Friday, December 31, 2010

Happy New Year from Me & The Bourgie Baby!

Thanks for all the love, the follows, the comments, and just the outright bourgie rapport we've established in the last year. Thanks for the patience when the blog went radio silent because someone (pointing at self) had to deal with motherhood and ya know...that takes up a lot of time. I know I'm not the only one.

So how am I spending my new year's eve? With the bourgie baby of course, who is literally pulling one of my kitchen chairs across the floor into the living room, and the first ladybug to capture my heart, my niece whom I lovingly call Pootie. As they spaz out with the Wii and sour gummie worms, I am thankful for such a great year that really wrapped up perfectly!

So let me act like I'm receiving an award and rattle off my thanks and kudos...First off, Thank you GOD! Hallelujah! Thank you Mama for being the only Mama I know and got. That was a mouthful. I can't even begin to articulate the love and support my dear husband gives. He's just awesome and one of the joys God has given me to have in this lifetime. Much love for friends who got your back, pray with you, who I see growing and evolving before my eyes, and even cross their fingers and toes for your success! I have mad love for those who've shared a drink or two or three throughout this year, gave me a place to rest, and a shoulder to cry and scream on. I love you love you love you & I'll throw some OLAs in there too! O O O OLA!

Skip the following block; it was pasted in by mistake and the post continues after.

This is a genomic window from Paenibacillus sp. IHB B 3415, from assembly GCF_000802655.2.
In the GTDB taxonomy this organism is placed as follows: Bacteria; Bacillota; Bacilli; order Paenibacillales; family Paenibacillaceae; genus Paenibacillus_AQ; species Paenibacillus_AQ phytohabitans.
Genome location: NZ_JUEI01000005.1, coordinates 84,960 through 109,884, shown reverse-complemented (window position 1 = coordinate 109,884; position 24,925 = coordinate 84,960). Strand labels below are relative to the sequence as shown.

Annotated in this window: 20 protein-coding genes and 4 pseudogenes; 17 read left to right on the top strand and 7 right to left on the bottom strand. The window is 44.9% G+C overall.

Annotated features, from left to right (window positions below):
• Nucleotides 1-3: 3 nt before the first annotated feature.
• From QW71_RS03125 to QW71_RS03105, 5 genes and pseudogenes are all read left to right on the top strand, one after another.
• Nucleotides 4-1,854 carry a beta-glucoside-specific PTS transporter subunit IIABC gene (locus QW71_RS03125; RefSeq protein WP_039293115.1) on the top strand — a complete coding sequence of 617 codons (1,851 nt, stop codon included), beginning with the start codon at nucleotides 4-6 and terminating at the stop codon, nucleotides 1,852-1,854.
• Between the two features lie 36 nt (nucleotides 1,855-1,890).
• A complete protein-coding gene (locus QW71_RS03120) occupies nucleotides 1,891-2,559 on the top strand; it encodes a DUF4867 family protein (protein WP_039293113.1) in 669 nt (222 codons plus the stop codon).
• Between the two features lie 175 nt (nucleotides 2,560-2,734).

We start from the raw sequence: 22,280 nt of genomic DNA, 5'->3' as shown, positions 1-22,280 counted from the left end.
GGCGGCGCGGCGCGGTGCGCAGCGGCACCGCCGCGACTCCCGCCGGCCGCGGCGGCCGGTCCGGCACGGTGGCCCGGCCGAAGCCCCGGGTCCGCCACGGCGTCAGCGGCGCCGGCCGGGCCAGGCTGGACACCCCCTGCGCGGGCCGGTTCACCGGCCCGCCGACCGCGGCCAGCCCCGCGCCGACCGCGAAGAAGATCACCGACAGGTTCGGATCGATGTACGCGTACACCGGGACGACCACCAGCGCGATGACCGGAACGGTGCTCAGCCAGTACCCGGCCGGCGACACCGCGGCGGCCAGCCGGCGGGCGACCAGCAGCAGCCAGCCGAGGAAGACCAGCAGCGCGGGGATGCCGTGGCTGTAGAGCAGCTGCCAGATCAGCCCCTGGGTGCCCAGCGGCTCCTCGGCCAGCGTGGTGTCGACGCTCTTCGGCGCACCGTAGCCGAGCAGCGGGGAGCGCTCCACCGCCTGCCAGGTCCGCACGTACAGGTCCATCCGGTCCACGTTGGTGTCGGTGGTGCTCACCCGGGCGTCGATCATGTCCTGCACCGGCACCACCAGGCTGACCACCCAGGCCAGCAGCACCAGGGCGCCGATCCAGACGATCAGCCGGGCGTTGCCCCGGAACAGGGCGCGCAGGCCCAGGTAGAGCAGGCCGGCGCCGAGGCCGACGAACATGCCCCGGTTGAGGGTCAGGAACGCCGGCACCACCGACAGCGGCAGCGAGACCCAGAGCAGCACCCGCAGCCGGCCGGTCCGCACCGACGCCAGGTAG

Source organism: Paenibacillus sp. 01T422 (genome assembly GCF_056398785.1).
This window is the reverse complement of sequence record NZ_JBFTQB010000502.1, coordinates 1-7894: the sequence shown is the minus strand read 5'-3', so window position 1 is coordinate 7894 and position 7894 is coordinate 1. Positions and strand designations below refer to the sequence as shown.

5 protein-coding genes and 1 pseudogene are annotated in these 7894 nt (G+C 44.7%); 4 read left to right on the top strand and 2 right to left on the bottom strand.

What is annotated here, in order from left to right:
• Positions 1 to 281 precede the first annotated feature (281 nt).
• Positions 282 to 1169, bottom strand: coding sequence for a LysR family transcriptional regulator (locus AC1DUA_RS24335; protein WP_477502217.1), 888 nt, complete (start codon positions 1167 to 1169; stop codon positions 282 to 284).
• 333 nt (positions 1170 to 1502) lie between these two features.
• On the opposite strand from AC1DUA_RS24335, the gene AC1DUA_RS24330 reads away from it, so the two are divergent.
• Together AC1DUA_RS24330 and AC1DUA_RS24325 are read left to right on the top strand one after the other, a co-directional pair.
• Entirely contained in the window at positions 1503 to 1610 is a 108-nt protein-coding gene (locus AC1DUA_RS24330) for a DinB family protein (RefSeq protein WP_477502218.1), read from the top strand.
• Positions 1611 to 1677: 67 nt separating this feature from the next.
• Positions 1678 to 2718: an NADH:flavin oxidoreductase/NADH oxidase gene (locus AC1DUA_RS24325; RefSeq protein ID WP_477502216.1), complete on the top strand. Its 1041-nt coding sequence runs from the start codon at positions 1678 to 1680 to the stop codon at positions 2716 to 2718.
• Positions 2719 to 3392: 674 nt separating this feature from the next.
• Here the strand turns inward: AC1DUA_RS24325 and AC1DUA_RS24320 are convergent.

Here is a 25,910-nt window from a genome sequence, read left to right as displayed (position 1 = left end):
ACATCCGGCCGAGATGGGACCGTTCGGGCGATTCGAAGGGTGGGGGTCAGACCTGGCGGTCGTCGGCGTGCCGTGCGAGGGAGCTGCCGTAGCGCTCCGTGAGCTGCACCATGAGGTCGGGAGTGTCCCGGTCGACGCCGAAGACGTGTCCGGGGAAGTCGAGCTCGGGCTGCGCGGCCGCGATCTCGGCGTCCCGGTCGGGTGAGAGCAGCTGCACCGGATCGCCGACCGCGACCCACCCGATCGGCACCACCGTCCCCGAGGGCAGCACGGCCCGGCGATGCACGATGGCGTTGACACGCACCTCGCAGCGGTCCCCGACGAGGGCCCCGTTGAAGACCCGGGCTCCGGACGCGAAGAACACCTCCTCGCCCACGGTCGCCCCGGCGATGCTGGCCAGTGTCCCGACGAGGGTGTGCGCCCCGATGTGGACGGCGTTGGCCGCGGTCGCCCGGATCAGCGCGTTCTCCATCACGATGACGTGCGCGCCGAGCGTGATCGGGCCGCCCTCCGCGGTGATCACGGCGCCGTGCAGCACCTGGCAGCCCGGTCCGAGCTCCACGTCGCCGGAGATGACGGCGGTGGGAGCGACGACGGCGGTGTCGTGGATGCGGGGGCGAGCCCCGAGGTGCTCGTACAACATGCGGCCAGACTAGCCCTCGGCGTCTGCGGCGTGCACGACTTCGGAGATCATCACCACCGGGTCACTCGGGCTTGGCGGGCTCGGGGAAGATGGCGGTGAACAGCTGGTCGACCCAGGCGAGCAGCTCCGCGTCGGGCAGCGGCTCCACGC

Big ups to the writing community that sprouted out of love, afros, and Mississippi kudzu running for miles and connecting us, Memphis PEN & the Hansberry Baldwin Society! Big ups to the LoveJones Lifestyle Blog & the GioD's can be viewed through all things Love Jones. Best of all, I've had the privilege to read some really great blogs and writings from other like minded intellectuals who are going to rock out our generation.

I'm out! The Bourgie Baby will ride on in the V Dub into two thousand and lebben'! Peace,

Wednesday, December 15, 2010

Keep It Simple, Sister: Beenie Weenies Rock Their Socks

There are some days where I can't put together a well-meaning, sophisticated meal for my tot. Sure...on Sunday I whipped up some ahi tuna steaks with a cracked pepper crust and Caesar salad...but this recent cold, blustery weather has me craving warm hearty meals that radiate warmth into my wide feet.

What can I say about Beenie Weenies? And I'm not talking about the ones with the unnaturally small weenie slices that have a strange, plump center mixed in a tomato slurry. I'm talking about the homemade kind where I boil my own weenies, open my own can of vegetarian beans (thusly, destroying their virtue), adding barbeque sauce and chopped bell peppers and BAM! Let it steep down into one delicious beenie weenie bechamel and you will have your own bourgie babe running to the table.